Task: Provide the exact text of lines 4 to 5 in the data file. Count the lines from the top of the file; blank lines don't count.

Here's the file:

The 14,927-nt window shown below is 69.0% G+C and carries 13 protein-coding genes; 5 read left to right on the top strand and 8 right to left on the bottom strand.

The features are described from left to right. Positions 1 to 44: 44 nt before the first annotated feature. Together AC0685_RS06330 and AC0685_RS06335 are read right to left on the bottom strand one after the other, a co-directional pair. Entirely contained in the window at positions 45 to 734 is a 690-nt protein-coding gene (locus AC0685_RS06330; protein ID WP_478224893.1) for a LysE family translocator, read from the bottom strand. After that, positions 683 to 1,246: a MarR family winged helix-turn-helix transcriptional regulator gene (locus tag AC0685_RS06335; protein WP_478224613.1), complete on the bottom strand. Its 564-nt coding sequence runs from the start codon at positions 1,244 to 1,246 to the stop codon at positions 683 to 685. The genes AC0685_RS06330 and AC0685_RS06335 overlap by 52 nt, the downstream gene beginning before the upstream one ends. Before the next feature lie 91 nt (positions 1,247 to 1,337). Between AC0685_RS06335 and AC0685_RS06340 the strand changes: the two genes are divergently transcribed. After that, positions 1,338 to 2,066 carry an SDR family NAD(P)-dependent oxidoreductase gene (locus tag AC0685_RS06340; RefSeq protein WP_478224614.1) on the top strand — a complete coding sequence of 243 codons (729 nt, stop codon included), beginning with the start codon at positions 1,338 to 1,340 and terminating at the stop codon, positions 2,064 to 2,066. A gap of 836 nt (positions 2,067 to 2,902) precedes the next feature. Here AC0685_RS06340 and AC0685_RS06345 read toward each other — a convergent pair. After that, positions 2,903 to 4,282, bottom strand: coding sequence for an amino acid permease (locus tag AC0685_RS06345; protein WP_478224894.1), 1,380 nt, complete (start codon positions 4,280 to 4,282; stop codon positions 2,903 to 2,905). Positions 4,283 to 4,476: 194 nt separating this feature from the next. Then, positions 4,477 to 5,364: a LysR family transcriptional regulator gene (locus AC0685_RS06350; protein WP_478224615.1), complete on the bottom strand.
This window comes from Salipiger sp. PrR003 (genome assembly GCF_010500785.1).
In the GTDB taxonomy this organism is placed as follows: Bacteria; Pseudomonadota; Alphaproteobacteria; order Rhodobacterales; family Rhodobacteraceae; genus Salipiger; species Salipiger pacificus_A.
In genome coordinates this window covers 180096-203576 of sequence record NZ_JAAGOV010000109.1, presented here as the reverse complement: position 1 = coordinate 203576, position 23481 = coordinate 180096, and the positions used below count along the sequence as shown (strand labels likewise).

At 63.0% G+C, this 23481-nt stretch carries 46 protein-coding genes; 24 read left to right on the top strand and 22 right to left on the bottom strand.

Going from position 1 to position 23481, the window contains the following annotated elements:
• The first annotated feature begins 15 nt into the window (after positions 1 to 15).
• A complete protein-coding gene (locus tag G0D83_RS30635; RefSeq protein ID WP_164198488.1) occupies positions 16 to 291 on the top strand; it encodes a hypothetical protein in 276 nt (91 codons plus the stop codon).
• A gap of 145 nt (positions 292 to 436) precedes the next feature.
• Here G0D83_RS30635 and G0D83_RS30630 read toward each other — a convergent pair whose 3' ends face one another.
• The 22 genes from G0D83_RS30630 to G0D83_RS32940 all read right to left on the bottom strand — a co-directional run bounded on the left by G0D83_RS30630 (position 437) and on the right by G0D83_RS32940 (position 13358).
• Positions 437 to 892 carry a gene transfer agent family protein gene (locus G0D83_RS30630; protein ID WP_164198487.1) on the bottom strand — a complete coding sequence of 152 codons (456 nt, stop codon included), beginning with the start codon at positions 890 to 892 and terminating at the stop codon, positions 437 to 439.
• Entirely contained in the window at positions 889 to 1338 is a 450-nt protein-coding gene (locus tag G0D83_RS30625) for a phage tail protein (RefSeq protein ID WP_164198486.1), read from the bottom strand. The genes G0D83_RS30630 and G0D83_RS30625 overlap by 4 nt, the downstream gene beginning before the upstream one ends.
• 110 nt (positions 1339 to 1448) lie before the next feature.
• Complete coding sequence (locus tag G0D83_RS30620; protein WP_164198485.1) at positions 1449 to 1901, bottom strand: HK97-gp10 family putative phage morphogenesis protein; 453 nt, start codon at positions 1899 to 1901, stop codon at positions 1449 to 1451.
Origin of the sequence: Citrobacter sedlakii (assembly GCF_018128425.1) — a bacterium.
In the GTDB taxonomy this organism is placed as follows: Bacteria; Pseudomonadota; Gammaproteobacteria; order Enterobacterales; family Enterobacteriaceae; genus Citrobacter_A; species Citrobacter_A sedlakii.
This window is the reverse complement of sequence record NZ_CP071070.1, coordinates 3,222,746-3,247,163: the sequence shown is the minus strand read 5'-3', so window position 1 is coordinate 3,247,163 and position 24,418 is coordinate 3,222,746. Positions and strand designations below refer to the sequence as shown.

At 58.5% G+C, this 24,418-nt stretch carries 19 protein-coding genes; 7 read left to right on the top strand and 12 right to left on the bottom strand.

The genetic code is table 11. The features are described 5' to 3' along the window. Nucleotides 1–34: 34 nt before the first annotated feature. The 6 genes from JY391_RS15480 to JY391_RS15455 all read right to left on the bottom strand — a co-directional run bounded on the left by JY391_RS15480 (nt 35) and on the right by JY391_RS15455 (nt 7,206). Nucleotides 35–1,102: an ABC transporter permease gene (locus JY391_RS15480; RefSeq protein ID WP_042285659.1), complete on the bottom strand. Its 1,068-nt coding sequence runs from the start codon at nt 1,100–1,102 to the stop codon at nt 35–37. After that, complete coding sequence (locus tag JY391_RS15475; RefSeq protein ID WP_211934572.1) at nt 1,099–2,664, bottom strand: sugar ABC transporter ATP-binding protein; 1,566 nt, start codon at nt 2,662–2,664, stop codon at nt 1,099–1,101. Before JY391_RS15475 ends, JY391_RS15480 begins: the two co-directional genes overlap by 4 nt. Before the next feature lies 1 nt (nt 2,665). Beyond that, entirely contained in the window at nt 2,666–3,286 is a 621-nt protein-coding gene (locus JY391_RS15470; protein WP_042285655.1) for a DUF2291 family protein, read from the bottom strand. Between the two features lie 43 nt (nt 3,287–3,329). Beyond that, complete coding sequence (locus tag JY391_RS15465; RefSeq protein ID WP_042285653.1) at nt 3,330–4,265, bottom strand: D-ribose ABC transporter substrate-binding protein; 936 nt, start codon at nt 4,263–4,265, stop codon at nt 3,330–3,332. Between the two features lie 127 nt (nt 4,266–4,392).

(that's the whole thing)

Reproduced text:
In the GTDB taxonomy this organism is placed as follows: Bacteria; Pseudomonadota; Alphaproteobacteria; order Rhodobacterales; family Rhodobacteraceae; genus Salipiger; species Salipiger pacificus_A.
In genome coordinates this window covers 180096-203576 of sequence record NZ_JAAGOV010000109.1, presented here as the reverse complement: position 1 = coordinate 203576, position 23481 = coordinate 180096, and the positions used below count along the sequence as shown (strand labels likewise).